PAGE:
A man was stabbed to death in Schenectady Saturday morning. Police say they haven't identified a motive. [TU] [Fox23]

Police say an Albany County family court judge was snagged as part of the county-wide drunk driving sweep last Thursday. Green Island police say the judge tried to evade a checkpoint at the Troy-Green Island Bridge and led police on a short chase. [TU] [Troy Record]

The Albany Police Department is reportedly trying to fire two members of the force -- the detective accused of driving drunk through Albany into Bethlehem in February; and the sergeant who's been accused of trying to cover for the detective. [TU]

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State Senate paralyzed by drama, plane plucked from Mohawk, Albany sewers maxed out, moose on the loose

As had been rumored, Hiram Monserrate switched back to the Democratic caucus yesterday and now the state Senate is split 31-31. Result: no one knows what the hell is going on. The two parties discussed a power-sharing arrangement, but couldn't come up with a deal. They're now looking to the courts to settle things> -- and it sounds like the judiciary would really rather not do that. [NYT] [NYDN] [NYT]

The situation puts the state in a "constitutional crisis" as there's no clear way for the Senate to function. Also muddled: the line of succession to the governorship. [Buffalo News]

The Republicans + Democrat Pedro Espada showed up in the Senate chamber yesterday, but couldn't do anything official because they were one short of a quorum. Democrats are now threatening to sue Espada because, they say, he violated a court-issued injunction against acting as Senate pro tem. [Daily Politics] [CapNews9]

John Sampson, the new leader of the Senate Democrats, is being credited with bringing Monserrate back into the caucus. [TU]

A crew pulled the small private plane that crashed into the Mohawk near Glenville out of the river yesterday. The victims were also identified -- one was a former Bollywood actor turned real estate developer. Officials aren't sure what caused the crash. [Daily Gazette] [TU]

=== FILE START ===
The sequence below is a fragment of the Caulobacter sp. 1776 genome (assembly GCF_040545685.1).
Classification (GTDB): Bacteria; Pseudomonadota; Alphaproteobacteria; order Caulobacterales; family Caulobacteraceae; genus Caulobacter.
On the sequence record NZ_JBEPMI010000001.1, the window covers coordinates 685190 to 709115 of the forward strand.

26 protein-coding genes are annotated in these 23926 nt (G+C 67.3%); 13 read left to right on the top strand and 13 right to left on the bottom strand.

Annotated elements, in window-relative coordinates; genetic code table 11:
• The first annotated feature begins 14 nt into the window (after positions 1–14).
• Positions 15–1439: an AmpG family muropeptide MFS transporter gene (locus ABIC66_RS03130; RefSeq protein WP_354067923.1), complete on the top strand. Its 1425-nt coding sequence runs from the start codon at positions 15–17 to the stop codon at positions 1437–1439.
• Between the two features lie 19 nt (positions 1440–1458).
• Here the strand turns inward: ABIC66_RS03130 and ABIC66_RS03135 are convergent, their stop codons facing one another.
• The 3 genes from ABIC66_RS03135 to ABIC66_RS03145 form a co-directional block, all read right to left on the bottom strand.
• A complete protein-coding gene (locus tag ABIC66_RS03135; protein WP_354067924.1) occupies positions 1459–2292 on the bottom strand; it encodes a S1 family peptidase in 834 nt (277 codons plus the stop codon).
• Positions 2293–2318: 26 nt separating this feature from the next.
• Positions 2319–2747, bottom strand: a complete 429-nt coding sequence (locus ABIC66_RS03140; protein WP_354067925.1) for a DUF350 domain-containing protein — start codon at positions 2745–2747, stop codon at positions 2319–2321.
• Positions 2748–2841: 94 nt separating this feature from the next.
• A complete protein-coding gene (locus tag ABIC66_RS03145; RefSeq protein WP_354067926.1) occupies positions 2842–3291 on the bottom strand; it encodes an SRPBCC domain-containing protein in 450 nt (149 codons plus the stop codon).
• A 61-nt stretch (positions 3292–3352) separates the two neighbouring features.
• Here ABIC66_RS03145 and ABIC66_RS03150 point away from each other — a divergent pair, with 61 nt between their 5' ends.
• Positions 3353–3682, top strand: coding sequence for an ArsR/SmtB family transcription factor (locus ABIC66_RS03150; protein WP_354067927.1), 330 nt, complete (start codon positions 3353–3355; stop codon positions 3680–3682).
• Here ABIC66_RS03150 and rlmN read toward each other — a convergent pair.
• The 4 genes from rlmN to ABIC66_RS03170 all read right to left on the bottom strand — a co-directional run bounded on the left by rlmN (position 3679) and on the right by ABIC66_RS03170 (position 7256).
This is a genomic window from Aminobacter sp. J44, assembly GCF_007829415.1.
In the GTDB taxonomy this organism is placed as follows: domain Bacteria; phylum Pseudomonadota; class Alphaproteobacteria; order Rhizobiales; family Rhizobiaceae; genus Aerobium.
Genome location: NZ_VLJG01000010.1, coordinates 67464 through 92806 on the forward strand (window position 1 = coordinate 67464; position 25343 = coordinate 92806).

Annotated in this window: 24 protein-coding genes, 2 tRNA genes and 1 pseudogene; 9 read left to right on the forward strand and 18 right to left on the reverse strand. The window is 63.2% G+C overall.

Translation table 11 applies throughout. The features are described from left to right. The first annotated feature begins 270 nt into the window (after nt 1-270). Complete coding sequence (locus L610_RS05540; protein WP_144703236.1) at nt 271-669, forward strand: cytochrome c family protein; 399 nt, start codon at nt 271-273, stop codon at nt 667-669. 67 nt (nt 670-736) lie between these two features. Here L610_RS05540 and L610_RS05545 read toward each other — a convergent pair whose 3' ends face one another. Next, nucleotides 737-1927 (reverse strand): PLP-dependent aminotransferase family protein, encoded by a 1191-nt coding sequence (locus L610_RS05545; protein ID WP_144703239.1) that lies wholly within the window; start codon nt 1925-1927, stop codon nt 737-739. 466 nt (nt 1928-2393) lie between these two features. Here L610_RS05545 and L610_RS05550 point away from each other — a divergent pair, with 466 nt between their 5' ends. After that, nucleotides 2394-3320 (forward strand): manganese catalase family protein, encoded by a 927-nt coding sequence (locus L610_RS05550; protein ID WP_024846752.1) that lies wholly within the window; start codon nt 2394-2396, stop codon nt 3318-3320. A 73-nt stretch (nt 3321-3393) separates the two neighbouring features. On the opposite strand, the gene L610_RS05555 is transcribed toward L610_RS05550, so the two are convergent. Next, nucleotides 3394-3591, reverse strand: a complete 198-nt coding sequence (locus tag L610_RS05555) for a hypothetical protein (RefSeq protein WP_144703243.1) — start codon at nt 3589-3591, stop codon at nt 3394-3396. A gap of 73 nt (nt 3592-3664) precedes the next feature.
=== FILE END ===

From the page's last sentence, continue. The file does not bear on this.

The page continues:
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Ambulance crew was going to take even longer route, H1N1 case in Albany County, Bronx terror informant was also Albany informant, turkey hunter charged, Troy co-op nears first goal

Recordings of dispatch communications indicate that the ambulance sent to transport the Albany boy who ran his bike into a car -- and later died -- had originally planned to take an even longer route to the scene of the accident. As it was, the Mohawk ambulance arrived on the scene 25 minutes after the call. Mohawk has yet to address why it didn't call for outside help in making the transport. [WNYT] [TU]

The state Department of Health reports that there's been a confirmed case of the emerging H1N1 flu in Albany County. The case, apparently a relatively mild one, is an adult who works in New York City. [NYS] [TU]

The Capital Region's unemployment rate was 6.7 percent last month -- that's up from 4.4 percent a year ago, but down from 7.3 percent in March. [TU] [NYS DoL]

The Saratoga Springs man arrested this week on charges he had a grenade is now under federal investigation after authorities say they found "anti-government materials" in his apartment. "Sources" say the material included a cover a Barack Obama Newsweek cover with a bull's eye on it. The father of the man's girlfriend called the guy "a psychopath." [Daily Gazette] [WNYT] [TU]

Federal stimulus money will be used to fund reconstruction of Route 5 (Central Ave) between Albany and Schenectady. Stimulus money will also fund reconstruction of Rt 2 in Watervliet. Along with other projects, $51 million of federal stimulus spending has been announced for the Capital Region. [Daily Gazette] [Troy Record] [Biz Review]

Troy police intervened with a possibly suicidal man after the Los Angeles Police Department alerted them to threats the man made on his MySpace page. [Troy Record]

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Hudson River dredging starts today, no pork for Tedisco, Brown's new brews held up by barcode confusion, prom dress rugby

The Hudson River PCB dredging project finally starts today. Years in the planning -- and fighting -- the project is expected to cost more than $750 million and stretch until 2015. The first phase will include crews working 24 hours a day, six days a week until October. Towns in Saratoga County that get their drinking water from the Hudson have already switched over to Troy's water supply after tests indicated the level of PCBs in the river was twice the EPA's safe limit. [Post-Star] [Biz Review] [TU] [CapNews9]

A fourth Skidmore student has been charged in the alleged assault of a fellow student in April. The four students -- all seniors -- are accused of breaking down multiple doors to reach the sophomore, who -- according to his attorney -- says the alleged attack was like something out of The Shining. The four seniors reportedly had a dispute with the sophomore over a woman.[Saratogian] [TU] [Post-Star]

Jim Tedisco didn't take any pork this year for his Assembly district. Last year he gave out more than $400k in "member item" money. [TU] [Daily Gazette]

David Paterson vetoed legislation that would have fined local governments for not complying with the state's open meetings law. He said the law was "problematic" because the $500 fine would have been assessed to the governmental entity -- not the officials. [AP/TU]

State comptroller Tom DiNapoli issued a report recommending that the state adopt a two-year budget cycle and voter-approval of new state debt. [Biz Review]